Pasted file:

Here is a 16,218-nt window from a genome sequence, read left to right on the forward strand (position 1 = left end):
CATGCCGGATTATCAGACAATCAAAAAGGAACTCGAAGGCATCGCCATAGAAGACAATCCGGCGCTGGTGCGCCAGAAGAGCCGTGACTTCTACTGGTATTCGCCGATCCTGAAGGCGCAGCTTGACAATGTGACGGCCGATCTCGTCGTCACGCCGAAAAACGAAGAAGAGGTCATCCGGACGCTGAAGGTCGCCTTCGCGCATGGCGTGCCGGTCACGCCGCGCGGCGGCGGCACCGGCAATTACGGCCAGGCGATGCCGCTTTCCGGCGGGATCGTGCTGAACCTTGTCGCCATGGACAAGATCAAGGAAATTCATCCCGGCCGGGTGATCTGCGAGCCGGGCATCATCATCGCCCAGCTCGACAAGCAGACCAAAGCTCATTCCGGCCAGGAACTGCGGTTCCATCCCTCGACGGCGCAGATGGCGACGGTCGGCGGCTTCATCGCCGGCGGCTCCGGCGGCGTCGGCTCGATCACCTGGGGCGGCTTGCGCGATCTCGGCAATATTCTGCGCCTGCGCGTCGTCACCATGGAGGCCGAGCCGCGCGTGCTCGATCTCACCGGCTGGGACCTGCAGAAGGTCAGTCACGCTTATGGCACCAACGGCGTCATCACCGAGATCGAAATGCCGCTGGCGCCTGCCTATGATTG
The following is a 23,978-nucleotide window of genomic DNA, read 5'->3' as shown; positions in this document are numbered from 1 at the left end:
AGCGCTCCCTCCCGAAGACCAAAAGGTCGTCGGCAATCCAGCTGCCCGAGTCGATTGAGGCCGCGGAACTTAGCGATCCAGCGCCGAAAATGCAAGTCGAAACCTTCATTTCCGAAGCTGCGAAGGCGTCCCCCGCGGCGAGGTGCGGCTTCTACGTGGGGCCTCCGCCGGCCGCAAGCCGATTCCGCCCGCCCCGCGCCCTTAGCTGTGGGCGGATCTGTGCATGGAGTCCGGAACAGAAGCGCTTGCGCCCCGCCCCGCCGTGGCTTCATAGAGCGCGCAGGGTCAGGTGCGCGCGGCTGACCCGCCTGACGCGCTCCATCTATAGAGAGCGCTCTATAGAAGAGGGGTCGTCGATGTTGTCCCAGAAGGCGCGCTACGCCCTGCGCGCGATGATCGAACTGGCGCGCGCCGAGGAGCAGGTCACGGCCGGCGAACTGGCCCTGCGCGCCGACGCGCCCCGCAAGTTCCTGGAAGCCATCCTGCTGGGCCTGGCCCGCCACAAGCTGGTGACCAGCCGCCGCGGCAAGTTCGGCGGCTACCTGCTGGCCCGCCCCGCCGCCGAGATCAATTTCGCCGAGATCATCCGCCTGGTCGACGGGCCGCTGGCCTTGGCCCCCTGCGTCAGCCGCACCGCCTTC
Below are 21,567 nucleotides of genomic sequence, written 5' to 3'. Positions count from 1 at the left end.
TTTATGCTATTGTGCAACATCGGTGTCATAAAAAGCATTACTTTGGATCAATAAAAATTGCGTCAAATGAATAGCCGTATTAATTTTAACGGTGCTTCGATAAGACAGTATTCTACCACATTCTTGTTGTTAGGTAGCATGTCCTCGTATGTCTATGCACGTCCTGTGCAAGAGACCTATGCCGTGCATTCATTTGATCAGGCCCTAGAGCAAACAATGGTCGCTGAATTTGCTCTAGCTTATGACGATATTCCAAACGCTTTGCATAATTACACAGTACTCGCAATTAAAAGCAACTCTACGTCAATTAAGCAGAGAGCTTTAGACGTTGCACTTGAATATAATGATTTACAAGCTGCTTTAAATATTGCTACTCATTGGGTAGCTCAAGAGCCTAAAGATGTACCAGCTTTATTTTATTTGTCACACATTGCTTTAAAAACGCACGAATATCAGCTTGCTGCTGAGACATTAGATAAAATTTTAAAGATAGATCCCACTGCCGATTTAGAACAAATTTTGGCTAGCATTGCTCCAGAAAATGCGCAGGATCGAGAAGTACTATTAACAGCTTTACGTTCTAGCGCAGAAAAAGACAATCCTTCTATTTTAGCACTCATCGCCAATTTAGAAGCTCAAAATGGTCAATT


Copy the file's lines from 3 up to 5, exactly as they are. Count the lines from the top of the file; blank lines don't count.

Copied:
The following is a 23,978-nucleotide window of genomic DNA, read 5'->3' as shown; positions in this document are numbered from 1 at the left end:
AGCGCTCCCTCCCGAAGACCAAAAGGTCGTCGGCAATCCAGCTGCCCGAGTCGATTGAGGCCGCGGAACTTAGCGATCCAGCGCCGAAAATGCAAGTCGAAACCTTCATTTCCGAAGCTGCGAAGGCGTCCCCCGCGGCGAGGTGCGGCTTCTACGTGGGGCCTCCGCCGGCCGCAAGCCGATTCCGCCCGCCCCGCGCCCTTAGCTGTGGGCGGATCTGTGCATGGAGTCCGGAACAGAAGCGCTTGCGCCCCGCCCCGCCGTGGCTTCATAGAGCGCGCAGGGTCAGGTGCGCGCGGCTGACCCGCCTGACGCGCTCCATCTATAGAGAGCGCTCTATAGAAGAGGGGTCGTCGATGTTGTCCCAGAAGGCGCGCTACGCCCTGCGCGCGATGATCGAACTGGCGCGCGCCGAGGAGCAGGTCACGGCCGGCGAACTGGCCCTGCGCGCCGACGCGCCCCGCAAGTTCCTGGAAGCCATCCTGCTGGGCCTGGCCCGCCACAAGCTGGTGACCAGCCGCCGCGGCAAGTTCGGCGGCTACCTGCTGGCCCGCCCCGCCGCCGAGATCAATTTCGCCGAGATCATCCGCCTGGTCGACGGGCCGCTGGCCTTGGCCCCCTGCGTCAGCCGCACCGCCTTC
Below are 21,567 nucleotides of genomic sequence, written 5' to 3'. Positions count from 1 at the left end.